Remember the Laryngeal Mask Airway When You Can’t Intubate!
As a hospitalist who also works in the ICU, I am often the first responder to respiratory emergencies. Frequently under these circumstances, you have a chaotic environment and a less than optimal environment to intubate a patient. The advice I give to my residents at this point is to first take a moment, compose yourself and calm your nerves.
The next thing to do is to try and move the patient to a location where you can optimally address their airway. If the patient is on the floor, lift them onto a bed where you can try to optimize patient positioning. Endotracheal intubation in these respiratory emergencies is extremely challenging for a number of reasons: the patient may have a full stomach increasing the chance of emesis, the patient will likely have poor oxygenation and ventilation, they may have hemodynamic instability, and you may not have all the equipment needed for a difficult airway (e.g., a Bougie or a Glidescope, etc). All of these challenges make an unsuccessful intubation more likely.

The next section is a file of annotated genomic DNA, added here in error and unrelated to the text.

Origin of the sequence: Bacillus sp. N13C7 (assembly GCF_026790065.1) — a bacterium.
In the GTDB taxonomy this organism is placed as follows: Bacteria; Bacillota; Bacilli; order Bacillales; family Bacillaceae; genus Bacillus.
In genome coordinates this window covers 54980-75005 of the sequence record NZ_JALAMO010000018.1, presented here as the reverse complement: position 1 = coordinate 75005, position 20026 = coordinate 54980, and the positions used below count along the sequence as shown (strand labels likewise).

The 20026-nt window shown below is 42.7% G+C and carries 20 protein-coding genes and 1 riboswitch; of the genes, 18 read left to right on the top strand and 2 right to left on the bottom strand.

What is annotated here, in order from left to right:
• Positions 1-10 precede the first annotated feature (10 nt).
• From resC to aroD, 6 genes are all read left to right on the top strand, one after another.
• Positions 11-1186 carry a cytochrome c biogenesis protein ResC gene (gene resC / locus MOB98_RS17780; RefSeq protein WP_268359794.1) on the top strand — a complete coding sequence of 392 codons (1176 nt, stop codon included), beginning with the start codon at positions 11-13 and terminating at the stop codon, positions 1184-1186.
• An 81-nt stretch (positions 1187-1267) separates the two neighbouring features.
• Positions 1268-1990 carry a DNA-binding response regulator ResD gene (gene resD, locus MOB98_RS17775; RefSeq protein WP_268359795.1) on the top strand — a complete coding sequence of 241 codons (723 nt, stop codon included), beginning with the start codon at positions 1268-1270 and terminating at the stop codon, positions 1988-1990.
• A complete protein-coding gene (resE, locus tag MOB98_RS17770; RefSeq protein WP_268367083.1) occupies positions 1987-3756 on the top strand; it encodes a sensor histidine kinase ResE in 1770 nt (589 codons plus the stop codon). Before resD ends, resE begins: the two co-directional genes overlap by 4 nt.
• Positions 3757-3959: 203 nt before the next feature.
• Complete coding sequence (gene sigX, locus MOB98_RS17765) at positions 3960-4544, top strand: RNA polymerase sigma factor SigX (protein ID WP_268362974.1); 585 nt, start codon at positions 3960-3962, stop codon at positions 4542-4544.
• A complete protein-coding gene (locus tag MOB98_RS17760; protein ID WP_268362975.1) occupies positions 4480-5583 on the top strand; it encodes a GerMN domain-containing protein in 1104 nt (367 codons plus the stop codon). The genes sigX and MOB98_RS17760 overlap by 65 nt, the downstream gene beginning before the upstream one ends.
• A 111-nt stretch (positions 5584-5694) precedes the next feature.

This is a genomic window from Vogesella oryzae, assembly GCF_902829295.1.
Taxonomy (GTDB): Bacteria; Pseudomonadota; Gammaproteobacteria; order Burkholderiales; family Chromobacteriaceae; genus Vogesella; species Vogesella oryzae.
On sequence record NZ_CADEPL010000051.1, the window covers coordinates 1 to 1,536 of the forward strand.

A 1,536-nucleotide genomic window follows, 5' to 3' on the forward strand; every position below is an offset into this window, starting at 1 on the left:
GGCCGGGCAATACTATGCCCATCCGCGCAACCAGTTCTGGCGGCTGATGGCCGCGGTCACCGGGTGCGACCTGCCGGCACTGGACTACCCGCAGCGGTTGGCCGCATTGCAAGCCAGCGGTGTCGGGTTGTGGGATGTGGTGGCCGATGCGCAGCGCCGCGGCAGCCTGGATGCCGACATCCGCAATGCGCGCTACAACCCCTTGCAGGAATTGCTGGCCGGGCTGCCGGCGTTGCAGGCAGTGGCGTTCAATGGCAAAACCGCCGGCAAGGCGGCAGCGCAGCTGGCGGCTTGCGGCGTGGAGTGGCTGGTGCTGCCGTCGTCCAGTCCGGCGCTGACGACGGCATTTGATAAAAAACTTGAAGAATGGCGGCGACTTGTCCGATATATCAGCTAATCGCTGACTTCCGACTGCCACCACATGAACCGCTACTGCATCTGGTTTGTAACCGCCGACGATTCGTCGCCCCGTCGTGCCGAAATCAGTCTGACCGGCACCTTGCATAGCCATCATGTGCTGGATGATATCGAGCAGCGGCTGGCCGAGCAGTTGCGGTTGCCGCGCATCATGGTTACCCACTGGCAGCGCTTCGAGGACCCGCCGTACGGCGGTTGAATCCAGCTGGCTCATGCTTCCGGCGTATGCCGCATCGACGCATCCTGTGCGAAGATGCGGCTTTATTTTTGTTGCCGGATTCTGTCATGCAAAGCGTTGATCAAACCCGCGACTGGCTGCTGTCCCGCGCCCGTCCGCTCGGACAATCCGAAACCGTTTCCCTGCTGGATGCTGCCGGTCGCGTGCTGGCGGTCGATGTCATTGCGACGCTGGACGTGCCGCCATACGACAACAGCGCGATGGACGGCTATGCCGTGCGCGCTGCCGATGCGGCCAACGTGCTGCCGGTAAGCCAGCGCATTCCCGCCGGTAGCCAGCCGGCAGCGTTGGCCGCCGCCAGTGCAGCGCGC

In these circumstances, you may be faced with the dreaded Can’t Intubate Can’t Ventilate scenario. Remember your laryngeal mask airway (or LMA) in this situation. The LMA is placed blindly and is very easy to insert to use as a rescue airway device. The LMA can be connected to a ventilator and used for up to 6 hours. In reality, it is used to stabilize a patient to allow you to call your back-up for a more definitive airway. It is a great rescue airway that you should turn to if you are unable to intubate a patient in 2-3 attempts. Remember that patients should not be transported to another facility with a LMA.
Joseph Esherick, MD, FAAFP
Hospital Procedures Consultants